Every January volunteers from around the state go out to count bald eagles. But not too long ago there were no eagles to count.
In the 1950s there were no nesting bald eagles in the state. Their numbers had been devastated across the country by illegal hunting, habitat loss and the effects of DDT, a pesticide that weakens bird’s eggs. But since the federal government banned DDT in 1972, the eagle has slowly returned. By 1992 Connecticut had its first nesting pair in decades. And just over two years ago the bird was officially removed from the federal endangered species list. Donald Hopkins, a member of the state’s Bald Eagle Study Group, says the best place to see them is on the Housatonic or the Connecticut Rivers.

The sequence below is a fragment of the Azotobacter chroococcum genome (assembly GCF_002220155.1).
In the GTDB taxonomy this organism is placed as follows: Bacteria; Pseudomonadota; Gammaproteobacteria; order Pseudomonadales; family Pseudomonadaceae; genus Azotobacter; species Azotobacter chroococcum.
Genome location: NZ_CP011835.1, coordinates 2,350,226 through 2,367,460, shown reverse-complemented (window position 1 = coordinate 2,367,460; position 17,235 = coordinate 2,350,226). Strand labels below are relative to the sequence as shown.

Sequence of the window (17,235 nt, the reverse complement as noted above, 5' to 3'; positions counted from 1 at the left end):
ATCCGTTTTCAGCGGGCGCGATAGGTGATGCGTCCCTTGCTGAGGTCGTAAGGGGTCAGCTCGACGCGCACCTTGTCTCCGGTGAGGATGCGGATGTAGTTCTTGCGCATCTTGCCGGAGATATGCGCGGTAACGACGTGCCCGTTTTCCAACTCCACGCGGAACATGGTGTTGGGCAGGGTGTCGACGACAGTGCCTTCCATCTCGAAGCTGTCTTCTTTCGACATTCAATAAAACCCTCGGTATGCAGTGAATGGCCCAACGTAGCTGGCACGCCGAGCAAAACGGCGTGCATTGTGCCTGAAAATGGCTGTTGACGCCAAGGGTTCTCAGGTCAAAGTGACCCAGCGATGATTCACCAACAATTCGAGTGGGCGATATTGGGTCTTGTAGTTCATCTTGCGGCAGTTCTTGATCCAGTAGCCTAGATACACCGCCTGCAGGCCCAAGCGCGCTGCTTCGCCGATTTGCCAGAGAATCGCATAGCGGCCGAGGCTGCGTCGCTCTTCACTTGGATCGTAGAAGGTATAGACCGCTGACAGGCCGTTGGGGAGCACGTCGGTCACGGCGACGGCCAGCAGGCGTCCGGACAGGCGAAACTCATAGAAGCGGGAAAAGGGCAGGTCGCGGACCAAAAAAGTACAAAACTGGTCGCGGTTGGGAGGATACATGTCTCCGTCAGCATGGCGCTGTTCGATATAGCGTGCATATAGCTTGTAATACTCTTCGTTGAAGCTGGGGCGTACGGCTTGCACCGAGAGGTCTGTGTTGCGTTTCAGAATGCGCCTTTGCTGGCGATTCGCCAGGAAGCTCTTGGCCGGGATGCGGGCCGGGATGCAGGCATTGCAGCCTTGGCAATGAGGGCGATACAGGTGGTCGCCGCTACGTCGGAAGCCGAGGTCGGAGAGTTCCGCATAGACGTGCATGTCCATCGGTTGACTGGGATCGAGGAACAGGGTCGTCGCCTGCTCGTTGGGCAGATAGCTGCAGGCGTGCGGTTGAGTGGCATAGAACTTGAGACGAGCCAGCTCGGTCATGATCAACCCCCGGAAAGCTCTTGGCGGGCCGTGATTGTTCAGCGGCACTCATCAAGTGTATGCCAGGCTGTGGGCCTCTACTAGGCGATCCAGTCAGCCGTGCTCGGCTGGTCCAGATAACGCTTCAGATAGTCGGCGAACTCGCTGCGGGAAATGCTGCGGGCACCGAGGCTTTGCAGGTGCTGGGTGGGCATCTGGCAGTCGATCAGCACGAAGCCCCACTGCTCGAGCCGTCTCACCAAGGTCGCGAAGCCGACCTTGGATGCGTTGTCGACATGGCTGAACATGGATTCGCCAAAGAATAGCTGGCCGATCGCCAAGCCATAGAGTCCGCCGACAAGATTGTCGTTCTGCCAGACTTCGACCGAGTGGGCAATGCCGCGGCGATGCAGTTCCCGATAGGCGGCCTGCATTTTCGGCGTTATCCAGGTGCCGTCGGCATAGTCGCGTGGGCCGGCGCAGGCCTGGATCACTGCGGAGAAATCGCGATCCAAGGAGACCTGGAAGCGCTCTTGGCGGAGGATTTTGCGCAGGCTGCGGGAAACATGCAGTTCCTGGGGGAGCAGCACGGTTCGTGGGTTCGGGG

“You can go out in the winter time, on the Connecticut River for instance, and if you’re patient and sit there for a couple of hours in the morning you’re pretty sure to see an eagle go by.”
Hopkins, who is 83, is one of the more than 100 volunteers in Connecticut who takes part in the annual eagle count. In the spring he also volunteers to observe and report on nesting eagles.
“That’s the icing on the cake to see young chicks being successfully raised in Connecticut when you think that not too long ago it was on the endangered species list.”
Last January 80 eagles were counted in Connecticut. The annual count takes place on January 9th.
For WNPR, I'm Nancy Cohen.